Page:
Ben Mendelsohn’s career started in the early 1980s, but it wasn’t until a few years ago that the fortysomething Aussie exploded onto the scene. His well-praised performance in David Michod’s Australian crime drama Animal Kingdom led to turns in both high-profile indies (The Place Beyond The Pines,Starred Up) and tentpoles (Exodus, The Dark Knight Rises), all leading to his star-making, black-sheep brother role as Danny Rayburn in Netflix’s taut thriller Bloodline. Mendelsohn isn’t a household name, even with all this success, but 2016 might change that: The actor has just received a Golden Globe nomination for his work on Bloodline and next December he will be seen in the Star Wars spinoff Rogue One.
As with many of your recent film roles, you tread into very dark emotional territory in Bloodline. Would you consider that to be one of the greater challenges of acting—going to those places?
No, I wouldn’t say it’s one of the more challenging things, per se. It’s probably one of the more enjoyable things. You get a license to kill, as it were. It’s pretty good in that way.
If that’s not the challenge, what is?
The biggest challenge is always the environmental challenge that comes with working on a set. And the challenge is to know whether or not what you’re doing is effective, in a wider sense. You might get a feeling that, from day to day, things are good, like, “That scene felt good.” You might know you’ve had a day or two’s good sailing but you’re not completely sure whether the ship is headed where you want it to head. You can set out for this place, but that’s the most difficult thing—not being able to know that along the way until it’s all sort of been finished and it hits where it hits.
What is your acting process? Having acted since a young age, has that process changed much over time?
Yeah, it has changed over the years, I think. I learned on the job, first of all. And then I became very entranced by the people that were doing the Method thing from the 1950s to the ’80s. And then I feel like I vaguely tried some of that—I’m an unschooled person. So after that I would say the next step was to try and just feel stuff more as it’s actually occurring, rather than going in with a battle plan. That’s where it’s got to, more or less, at the moment.
You grew up with two siblings and two half-siblings and now have a family of your own. Did your own family history and understanding of family dynamics factor into your work on Bloodline?
Well, you always take whatever it is, particularly if you’re doing a contemporary, personal style of writing, then you’re going to be bringing whatever you got. I have a family history, but I’m past that point, in a way. I know about all of that and I’ve mined all of that territory already. I bring what I am, and then you don’t have to do that. All you’ve got to do is play the scenes and the rest of it is the broader canvas.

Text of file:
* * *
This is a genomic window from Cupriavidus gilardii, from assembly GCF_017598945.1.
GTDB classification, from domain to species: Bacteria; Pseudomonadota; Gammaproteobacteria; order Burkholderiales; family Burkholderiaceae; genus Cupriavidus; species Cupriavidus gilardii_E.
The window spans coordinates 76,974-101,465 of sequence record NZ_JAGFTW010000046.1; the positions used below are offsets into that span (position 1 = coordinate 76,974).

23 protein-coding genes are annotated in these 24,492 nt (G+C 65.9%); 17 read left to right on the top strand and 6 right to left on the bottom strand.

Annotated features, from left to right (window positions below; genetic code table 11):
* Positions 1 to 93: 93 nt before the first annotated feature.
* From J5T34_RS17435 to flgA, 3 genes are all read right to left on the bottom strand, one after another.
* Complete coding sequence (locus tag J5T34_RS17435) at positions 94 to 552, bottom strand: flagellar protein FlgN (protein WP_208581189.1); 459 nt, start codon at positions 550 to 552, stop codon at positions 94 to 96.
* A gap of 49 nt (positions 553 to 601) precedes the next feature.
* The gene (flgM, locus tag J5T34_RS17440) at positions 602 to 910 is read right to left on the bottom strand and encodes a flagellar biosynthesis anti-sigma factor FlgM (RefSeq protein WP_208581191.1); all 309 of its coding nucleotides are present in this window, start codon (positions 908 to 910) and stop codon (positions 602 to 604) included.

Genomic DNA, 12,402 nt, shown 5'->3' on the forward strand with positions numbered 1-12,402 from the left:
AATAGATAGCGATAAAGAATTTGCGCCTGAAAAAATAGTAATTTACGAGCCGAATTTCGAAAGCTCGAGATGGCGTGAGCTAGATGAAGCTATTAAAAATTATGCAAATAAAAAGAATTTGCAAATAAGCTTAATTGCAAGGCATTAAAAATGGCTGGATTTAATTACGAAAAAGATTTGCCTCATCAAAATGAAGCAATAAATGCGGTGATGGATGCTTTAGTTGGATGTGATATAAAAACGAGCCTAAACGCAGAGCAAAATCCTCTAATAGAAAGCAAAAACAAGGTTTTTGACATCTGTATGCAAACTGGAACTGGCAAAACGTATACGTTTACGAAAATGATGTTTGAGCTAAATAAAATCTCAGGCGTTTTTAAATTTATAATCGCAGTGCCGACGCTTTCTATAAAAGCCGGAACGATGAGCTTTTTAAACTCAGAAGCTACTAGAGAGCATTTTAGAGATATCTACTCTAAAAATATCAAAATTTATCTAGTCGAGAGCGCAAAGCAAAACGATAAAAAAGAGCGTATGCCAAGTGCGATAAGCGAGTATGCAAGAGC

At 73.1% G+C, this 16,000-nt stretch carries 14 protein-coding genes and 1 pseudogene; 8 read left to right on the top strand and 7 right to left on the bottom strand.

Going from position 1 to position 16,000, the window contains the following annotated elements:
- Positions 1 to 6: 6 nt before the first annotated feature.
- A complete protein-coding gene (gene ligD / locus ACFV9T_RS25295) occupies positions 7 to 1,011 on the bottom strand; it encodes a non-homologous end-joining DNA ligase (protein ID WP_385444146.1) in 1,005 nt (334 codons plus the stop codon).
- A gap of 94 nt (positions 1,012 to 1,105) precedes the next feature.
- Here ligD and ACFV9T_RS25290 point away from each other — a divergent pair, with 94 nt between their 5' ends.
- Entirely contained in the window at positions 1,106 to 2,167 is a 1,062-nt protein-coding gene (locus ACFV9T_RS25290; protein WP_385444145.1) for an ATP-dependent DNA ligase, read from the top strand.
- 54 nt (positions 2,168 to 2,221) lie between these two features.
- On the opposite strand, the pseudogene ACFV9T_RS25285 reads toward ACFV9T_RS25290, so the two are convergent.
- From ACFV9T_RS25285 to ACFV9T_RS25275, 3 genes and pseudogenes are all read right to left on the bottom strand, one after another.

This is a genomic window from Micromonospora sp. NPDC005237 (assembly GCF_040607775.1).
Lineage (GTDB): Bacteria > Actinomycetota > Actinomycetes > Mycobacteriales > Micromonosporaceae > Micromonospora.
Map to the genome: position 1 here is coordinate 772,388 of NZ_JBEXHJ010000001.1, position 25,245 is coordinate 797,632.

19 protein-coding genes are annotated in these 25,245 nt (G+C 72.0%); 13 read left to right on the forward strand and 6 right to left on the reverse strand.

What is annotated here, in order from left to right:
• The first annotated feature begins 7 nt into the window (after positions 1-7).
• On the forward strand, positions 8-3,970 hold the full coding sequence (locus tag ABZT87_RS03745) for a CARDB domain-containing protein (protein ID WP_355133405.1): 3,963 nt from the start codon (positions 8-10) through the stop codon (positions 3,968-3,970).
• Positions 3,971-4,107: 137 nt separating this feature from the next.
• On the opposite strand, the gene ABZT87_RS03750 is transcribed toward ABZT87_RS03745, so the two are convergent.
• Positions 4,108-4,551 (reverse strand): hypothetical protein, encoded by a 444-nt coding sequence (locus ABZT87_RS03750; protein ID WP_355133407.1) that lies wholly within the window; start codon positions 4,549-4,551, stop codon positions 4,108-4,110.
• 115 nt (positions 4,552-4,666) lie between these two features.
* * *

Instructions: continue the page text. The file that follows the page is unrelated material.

You have great chemistry with the entire cast, but what was it like working with Chloe Sevigny, who plays your love interest?
It was pretty organic. I was just blown away when I heard that she was going to be doing it. And it was pretty easy. I think we got there and we just felt our way into it. I mean, I already had strong feelings about it, so it was pretty easy. And, in fact, that’s a gift of a lot of this cast. There’s a lot of them I already had very strong feelings about— for a long time, too. Sissy (Spacek) and Sam (Shepard) are both people I’ve had strong feelings about for decades. It’s sort of easy, in that regard, because your homework’s done for you.
How was it shooting in the Florida Keys? You’re back there now shooting Season 2, correct?
We are still doing the season, yes. It’s a paradise but it can also be incredibly challenging to shoot there because of the elements. When it gets hot, it getshot. And also it’s very changeable. Storms can come in and out of there at a great rate. The days can be pretty unpredictable there. But it’s easy to be in that world when you’re there for several months. It’s very, very easy. Because you do, in effect, become a sort of de facto local after a while.
You’ve described Bloodline as having the qualities of a great novel. What are some of your favorite novels, and do you find much time to read these days?
Yes and no, as far as finding the time. It’s the old Crime And Punishment, I think.Bloodline’s got more than some parallels to a bit of the old Fyodor. Another favorite of mine is more of a dialogue kind of novel called Darkness At Noon by a guy named Arthur Koestler. Crime And Punishment was just a mind-blower at the time that I read it. I do think this has got very novelistic sensibilities in that regard. But yeah, I’ve been reading a lot of history hoo-ha in the last little while. It’s hard to have two immersive fiction things going on at the same time so I don’t do it that much when I’m working, and I often won’t read scripts while I’m still working, either.
What can you tell us about Season 2 of Bloodline and where are you in the process of shooting?
We are just over half way. And what can I say about it? Not much. Strap on your seatbelt again. That’s all I can say.
Are you excited about the way in which the story is moving forward? I’m sure that for a lot of people it’s difficult to see where things are going after Season 1’s explosive and definitive ending.
Oh, I’m very excited about that. I think that in a lot of ways the entire situation with Danny is really like a prologue. These guys, the show creators, they’re kind of masters at the art and they will unfurl something pretty special.